It’s Tina’s ninth birthday. Half the school is invited to her party, even Carl Jeffreys and Wayne. There are others too, not from school, friends from somewhere else, relatives maybe. There’s a marquee on the lawn and the sun has been ordered to attend and bring a few light clouds so’s we don’t burn. Mr Oldfield expects to be obeyed.
There’s a new extension to the house which you reach from inside, only today nobody can go that way. The outside door which leads onto the lawn is open and there’s a ribbon across it. From the lawn you can get a glimpse of aquamarine in the newly constructed pool. Tina’s birthday present is to have its own opening ceremony and Tina will perform the honours. After the party tea (or dinner) most of the guests will go home but a small group, special friends I suppose, have been invited to jump into the birthday present and swim about making excited noises. I’m invited but Wayne isn’t. I think Mr Oldfield has drawn a line.
Everyone has brought something for Tina, even Wayne, and everyone is smartly dressed, although Wayne’s party dress is the same as he wears everywhere except at school. His present is a book, one he knows Tina hasn’t read yet and that she really wants to read.
‘It’s the fifth part of that trilogy you like,’ he tells her.
Carl Jeffreys and some others snort with laughter but Tina looks pleased, and not just pretending either.
‘I’ll start it tonight,’ she says. ‘Thanks, Wayne.’
She might be less pleased if she knew how Wayne came by it. I could tell you but I guess that would make you an accessory.
The party is a roaring success until just after dinner (or tea). It’s only when the food has been eaten, the games have been played and parents are beginning to arrive and everyone is getting ready to leave, that things go seriously wrong. The first sign of catastrophe is when Tina appears on the staircase which leads down into the lounge and she’s obviously upset. A girl a couple of years older, a cousin I think, has an arm around her shoulder, like girls do when one of them is crying or something. There are some hurried words and Mr Oldfield strides across to the room where we’ve all dumped outdoor coats.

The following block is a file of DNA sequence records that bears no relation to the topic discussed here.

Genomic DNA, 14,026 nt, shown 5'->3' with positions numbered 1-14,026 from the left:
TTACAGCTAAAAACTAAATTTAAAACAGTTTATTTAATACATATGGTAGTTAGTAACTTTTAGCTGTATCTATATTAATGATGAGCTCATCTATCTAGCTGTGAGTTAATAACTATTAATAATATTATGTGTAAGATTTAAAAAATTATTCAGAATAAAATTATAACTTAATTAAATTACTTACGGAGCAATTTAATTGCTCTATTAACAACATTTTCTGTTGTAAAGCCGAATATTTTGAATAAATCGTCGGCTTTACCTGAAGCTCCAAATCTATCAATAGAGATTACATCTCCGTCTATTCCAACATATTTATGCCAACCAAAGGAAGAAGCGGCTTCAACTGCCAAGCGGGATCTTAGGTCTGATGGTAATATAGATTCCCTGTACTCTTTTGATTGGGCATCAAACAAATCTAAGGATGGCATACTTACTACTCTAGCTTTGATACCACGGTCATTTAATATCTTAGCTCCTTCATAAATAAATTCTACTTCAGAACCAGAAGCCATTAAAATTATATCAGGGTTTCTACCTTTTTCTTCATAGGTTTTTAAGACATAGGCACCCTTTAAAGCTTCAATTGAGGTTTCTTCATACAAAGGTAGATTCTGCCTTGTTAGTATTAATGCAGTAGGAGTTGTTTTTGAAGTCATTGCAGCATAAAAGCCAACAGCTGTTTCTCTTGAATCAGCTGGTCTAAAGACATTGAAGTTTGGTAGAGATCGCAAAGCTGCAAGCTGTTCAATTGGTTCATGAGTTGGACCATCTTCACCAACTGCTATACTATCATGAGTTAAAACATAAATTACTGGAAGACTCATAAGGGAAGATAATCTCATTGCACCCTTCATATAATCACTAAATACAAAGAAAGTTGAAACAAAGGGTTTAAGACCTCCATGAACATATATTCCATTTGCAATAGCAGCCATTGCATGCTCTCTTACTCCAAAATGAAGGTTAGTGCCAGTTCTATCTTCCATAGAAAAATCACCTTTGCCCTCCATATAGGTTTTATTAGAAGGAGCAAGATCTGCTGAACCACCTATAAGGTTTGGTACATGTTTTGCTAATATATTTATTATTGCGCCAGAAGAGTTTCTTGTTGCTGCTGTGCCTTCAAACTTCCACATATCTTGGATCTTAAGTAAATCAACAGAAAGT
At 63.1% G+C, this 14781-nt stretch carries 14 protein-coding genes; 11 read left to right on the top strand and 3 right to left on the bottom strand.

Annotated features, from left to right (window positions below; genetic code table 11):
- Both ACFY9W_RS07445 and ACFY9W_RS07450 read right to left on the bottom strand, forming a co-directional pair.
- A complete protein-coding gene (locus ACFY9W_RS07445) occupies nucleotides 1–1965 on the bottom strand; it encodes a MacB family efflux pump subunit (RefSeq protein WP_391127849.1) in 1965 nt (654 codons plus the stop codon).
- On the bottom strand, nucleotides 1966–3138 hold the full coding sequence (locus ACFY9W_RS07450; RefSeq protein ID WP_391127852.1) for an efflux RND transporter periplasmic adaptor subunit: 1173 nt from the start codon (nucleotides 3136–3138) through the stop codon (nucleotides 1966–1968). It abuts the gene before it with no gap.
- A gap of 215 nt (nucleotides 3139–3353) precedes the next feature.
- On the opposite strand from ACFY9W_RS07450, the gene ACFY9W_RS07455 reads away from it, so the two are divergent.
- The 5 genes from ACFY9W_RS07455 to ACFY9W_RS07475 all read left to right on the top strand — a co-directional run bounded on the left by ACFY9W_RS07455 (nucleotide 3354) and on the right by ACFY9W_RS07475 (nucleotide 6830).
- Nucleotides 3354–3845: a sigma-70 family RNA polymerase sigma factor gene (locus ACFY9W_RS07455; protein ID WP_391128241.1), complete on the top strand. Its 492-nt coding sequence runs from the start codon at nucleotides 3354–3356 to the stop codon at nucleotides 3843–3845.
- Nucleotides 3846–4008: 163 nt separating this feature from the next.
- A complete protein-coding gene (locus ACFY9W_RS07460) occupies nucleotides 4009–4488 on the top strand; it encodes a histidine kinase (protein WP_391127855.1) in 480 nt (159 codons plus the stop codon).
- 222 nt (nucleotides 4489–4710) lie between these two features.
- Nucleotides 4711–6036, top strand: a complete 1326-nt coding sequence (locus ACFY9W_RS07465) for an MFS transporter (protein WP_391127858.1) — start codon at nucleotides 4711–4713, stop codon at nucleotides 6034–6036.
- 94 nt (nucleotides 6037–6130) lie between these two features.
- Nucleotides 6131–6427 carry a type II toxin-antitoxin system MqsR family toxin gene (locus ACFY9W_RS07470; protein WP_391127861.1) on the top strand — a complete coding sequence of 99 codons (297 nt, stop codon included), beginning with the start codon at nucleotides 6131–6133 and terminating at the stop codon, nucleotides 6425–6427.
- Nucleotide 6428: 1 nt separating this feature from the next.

Something serious is afoot. A whisper spreads like a bush fire in a dry breeze. Someone has stolen money and jewellery from Tina’s room. A second whisper spreads even faster than the first and the bush fire turns into something unstoppable. All I hear is a name, Wayne Keech.
Mr Oldfield emerges from the cloakroom with a ragged looking jacket made from blue denim. He holds it between a finger and thumb and looks at it with disgust, as if he’s just rescued it from a cess pit.
‘Hey, that’s mine,’ a voice cries from the back of the crowd who’ve gathered to watch. There are children and parents all around. The voice comes from Wayne; he pushes his way through, his face scarlet. Most of the people think it’s guilt but it’s not; he’s embarrassed. Wayne doesn’t have new clothes and he knows he stands out like a turd in a swimming pool. He doesn’t need Mr Oldfield to draw everyone’s attention to it.
Mr Oldfield turns the coat upside down like a magician performing a trick, and watches as money and rings and a necklace drop from the pockets. The silence is broken by the sudden in-drawing of breath. People mutter things like, ‘Shocking,’ ‘Dreadful,’ and ‘Look at his background,’ or ‘What about his brother? What more proof do you need?’
None, apparently; I start to bristle. It’s not fair picking on him even if the evidence does look damning. Wayne’s face has changed from scarlet to ashen white, a sure sign of guilt, you’d think, but I know it’s not guilt. Wayne wouldn’t steal from Tina. He’d rather have his finger nails torn out. He’d break his own wrists rather than enter her room and take her things. He’s very loyal in his own way, especially to Tina.
‘Well?’ Mr Oldfield stares down at him from a height that seems to grow greater with every second. ‘How do you explain this?’